Originally Posted June 27th, 2010
For two years, the San Francisco Bay area staged a desperate manhunt to stop the man responsible for a series of bizarre and brutal murders, between 1969, and 1971. In cryptic letters to newspapers, the killer boasted of his attacks, and made a variety of new threats involving school buses and bombs. The man, calling himself The Zodiac, would become a lightning rod for a restless American psyche otherwise occupied with the ongoing war in Vietnam. Yet, before any arrest could be made, the letters stopped, and The Zodiac vanished. With only one other authentic letter appearing in 1974, the crimes of the bay area boogeyman would quickly fade from public consciousness. To this day, the case remains open in three counties, and no arrest has ever been made.
The "one that got away" is a common component of police procedurals, usually involving a burnt out dick warning another detective not to get too deep into the job when doggedly pursuing of a killer. Losing oneself in a mystery can come at the cost of relationships and sanity. The next time you tell someone a really good brain teaser, keep the answer to yourself and see how long it takes for them to try and pry it out of you. This is probably the main reason why filming the story of the Zodiac murders has taken more than thirty years. The killings were shocking, twisted, and captivating, which are buzzwords most producers like to see on a poster. The problem: any film about Zodiac would have no ending. To this day, the true identity of The Zodiac is unknown. Now, imagine how frustrating Se7en would have been if it had ended without ever revealing the killer's identity. So it’s no small feat that David Fincher has taken the investigation that never ended and turned it into one of the best films of the last decade.
Zodiac’s greatest strength, and some would argue its greatest weakness, is its commitment to portraying the events surrounding case as truthfully as possible. The film is based on the real life accounts of Robert Graysmith, who was a cartoonist at the San Francisco Chronicle during the height of the attacks. Graysmith (played by Jake Gyllenhaal) would become more and more involved in the case as the police investigation died down. His novel of the same name is the blueprint for Fincher’s version, and it is replicated in painstaking detail. Even some of the stranger facts, such as the curiously large number of sweaters worn by Zodiac victim Michael Mageau, are included to make the stranger than fiction details of this real case all the more puzzling.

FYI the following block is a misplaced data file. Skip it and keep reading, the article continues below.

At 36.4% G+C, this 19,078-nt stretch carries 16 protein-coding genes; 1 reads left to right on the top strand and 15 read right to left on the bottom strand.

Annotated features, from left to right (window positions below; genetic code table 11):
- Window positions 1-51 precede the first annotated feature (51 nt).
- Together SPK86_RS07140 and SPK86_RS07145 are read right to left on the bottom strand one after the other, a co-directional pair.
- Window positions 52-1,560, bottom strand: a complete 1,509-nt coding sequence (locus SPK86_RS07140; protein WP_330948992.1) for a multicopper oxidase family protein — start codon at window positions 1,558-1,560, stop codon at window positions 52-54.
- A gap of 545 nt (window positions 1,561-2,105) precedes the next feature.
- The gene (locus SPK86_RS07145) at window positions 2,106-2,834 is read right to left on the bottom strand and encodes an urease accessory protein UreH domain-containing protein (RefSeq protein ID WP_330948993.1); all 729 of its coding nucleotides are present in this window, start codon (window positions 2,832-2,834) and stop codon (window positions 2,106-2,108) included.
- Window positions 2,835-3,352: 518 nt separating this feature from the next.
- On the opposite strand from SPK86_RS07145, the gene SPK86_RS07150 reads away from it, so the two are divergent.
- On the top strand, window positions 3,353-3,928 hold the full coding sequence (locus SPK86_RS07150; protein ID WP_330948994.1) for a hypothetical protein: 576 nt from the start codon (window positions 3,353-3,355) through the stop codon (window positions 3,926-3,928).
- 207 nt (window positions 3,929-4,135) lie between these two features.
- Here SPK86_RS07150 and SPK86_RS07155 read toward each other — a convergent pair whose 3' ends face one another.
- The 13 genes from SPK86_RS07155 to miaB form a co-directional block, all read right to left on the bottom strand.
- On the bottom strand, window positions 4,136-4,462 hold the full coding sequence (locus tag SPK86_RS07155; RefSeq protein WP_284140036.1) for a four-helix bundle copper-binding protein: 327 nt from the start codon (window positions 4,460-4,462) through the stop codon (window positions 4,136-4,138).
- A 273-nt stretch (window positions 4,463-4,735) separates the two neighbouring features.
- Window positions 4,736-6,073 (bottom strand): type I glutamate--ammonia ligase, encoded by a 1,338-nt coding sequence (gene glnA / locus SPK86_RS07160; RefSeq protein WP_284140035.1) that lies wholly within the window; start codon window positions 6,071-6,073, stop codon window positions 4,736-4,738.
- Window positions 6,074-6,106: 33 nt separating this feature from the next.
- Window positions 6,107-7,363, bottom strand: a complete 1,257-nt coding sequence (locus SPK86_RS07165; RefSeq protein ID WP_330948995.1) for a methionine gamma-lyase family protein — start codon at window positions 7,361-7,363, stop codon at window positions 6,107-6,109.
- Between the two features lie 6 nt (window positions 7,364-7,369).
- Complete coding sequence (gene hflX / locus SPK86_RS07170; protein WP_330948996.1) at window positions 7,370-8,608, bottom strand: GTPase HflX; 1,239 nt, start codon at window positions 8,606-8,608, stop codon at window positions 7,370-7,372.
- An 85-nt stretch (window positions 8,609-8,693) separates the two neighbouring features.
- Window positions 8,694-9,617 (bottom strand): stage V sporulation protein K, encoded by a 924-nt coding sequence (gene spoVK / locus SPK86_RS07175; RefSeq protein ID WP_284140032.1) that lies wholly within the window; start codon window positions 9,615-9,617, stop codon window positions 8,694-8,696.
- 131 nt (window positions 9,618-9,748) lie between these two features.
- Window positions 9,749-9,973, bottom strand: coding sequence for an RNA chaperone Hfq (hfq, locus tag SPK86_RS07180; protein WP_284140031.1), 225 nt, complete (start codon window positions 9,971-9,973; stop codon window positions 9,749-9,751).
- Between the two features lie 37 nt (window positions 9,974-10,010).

The film covers more than twenty years, starting with the first Zodiac letters and extending all the way into the 1990’s. In retelling the accounts chronologically, the majority of the film’s action sequences take place within the first hour, and even then there are only a handful. By the time lead detective Dave Toschi (Ruffalo) appears to investigate the one and only confirmed Zodiac killing in San Francisco, audience members should be prepared for an onslaught of the red stuff, and I mean tape, not blood. This is a film where the big police victory isn’t getting the man, but is instead getting a warrant. The attention to detail given to the investigation will probably discourage viewers used to watching police paperwork covered in a quick montage. “No need for due process right,” jokes Toschi after watching Dirty Harry, whose villain was based on Zodiac. While certainly less sexy than an episode of CSI, putting the viewer in the thick of the investigation’s minutiae properly emphasizes how easy it is to get crushed under the day-to-day of working on one case.